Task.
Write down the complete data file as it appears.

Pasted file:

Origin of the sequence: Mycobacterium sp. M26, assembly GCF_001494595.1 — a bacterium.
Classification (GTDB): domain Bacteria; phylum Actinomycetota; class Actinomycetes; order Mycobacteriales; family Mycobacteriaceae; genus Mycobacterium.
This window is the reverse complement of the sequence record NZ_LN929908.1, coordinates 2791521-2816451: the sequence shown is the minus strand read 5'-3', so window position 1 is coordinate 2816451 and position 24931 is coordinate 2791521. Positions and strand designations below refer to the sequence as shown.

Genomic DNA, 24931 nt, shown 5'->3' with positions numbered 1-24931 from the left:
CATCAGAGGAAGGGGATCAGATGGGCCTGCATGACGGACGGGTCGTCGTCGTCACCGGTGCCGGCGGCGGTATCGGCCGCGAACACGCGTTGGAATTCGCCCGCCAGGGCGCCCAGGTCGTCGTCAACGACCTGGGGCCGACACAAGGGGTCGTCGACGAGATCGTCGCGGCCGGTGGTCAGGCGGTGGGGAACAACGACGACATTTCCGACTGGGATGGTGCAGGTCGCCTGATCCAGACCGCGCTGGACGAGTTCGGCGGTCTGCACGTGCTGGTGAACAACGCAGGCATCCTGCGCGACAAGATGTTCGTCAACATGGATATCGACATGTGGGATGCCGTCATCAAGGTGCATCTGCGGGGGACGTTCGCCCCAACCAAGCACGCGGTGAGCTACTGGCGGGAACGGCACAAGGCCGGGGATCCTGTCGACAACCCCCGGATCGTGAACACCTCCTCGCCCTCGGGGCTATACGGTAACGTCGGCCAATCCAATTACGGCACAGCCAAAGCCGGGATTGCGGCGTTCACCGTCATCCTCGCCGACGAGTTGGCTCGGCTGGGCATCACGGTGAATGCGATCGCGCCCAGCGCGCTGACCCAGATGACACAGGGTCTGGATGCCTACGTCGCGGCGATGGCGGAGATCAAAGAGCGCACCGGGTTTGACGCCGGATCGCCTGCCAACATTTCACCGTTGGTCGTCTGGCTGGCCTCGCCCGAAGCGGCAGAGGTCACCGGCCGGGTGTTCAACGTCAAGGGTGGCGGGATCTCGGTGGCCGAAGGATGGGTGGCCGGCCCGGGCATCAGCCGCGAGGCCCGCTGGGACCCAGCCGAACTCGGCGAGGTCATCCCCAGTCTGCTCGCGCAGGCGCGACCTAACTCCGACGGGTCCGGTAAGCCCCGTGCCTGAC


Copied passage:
Origin of the sequence: Mycobacterium sp. M26, assembly GCF_001494595.1 — a bacterium.
Classification (GTDB): domain Bacteria; phylum Actinomycetota; class Actinomycetes; order Mycobacteriales; family Mycobacteriaceae; genus Mycobacterium.
This window is the reverse complement of the sequence record NZ_LN929908.1, coordinates 2791521-2816451: the sequence shown is the minus strand read 5'-3', so window position 1 is coordinate 2816451 and position 24931 is coordinate 2791521. Positions and strand designations below refer to the sequence as shown.

Genomic DNA, 24931 nt, shown 5'->3' with positions numbered 1-24931 from the left:
CATCAGAGGAAGGGGATCAGATGGGCCTGCATGACGGACGGGTCGTCGTCGTCACCGGTGCCGGCGGCGGTATCGGCCGCGAACACGCGTTGGAATTCGCCCGCCAGGGCGCCCAGGTCGTCGTCAACGACCTGGGGCCGACACAAGGGGTCGTCGACGAGATCGTCGCGGCCGGTGGTCAGGCGGTGGGGAACAACGACGACATTTCCGACTGGGATGGTGCAGGTCGCCTGATCCAGACCGCGCTGGACGAGTTCGGCGGTCTGCACGTGCTGGTGAACAACGCAGGCATCCTGCGCGACAAGATGTTCGTCAACATGGATATCGACATGTGGGATGCCGTCATCAAGGTGCATCTGCGGGGGACGTTCGCCCCAACCAAGCACGCGGTGAGCTACTGGCGGGAACGGCACAAGGCCGGGGATCCTGTCGACAACCCCCGGATCGTGAACACCTCCTCGCCCTCGGGGCTATACGGTAACGTCGGCCAATCCAATTACGGCACAGCCAAAGCCGGGATTGCGGCGTTCACCGTCATCCTCGCCGACGAGTTGGCTCGGCTGGGCATCACGGTGAATGCGATCGCGCCCAGCGCGCTGACCCAGATGACACAGGGTCTGGATGCCTACGTCGCGGCGATGGCGGAGATCAAAGAGCGCACCGGGTTTGACGCCGGATCGCCTGCCAACATTTCACCGTTGGTCGTCTGGCTGGCCTCGCCCGAAGCGGCAGAGGTCACCGGCCGGGTGTTCAACGTCAAGGGTGGCGGGATCTCGGTGGCCGAAGGATGGGTGGCCGGCCCGGGCATCAGCCGCGAGGCCCGCTGGGACCCAGCCGAACTCGGCGAGGTCATCCCCAGTCTGCTCGCGCAGGCGCGACCTAACTCCGACGGGTCCGGTAAGCCCCGTGCCTGAC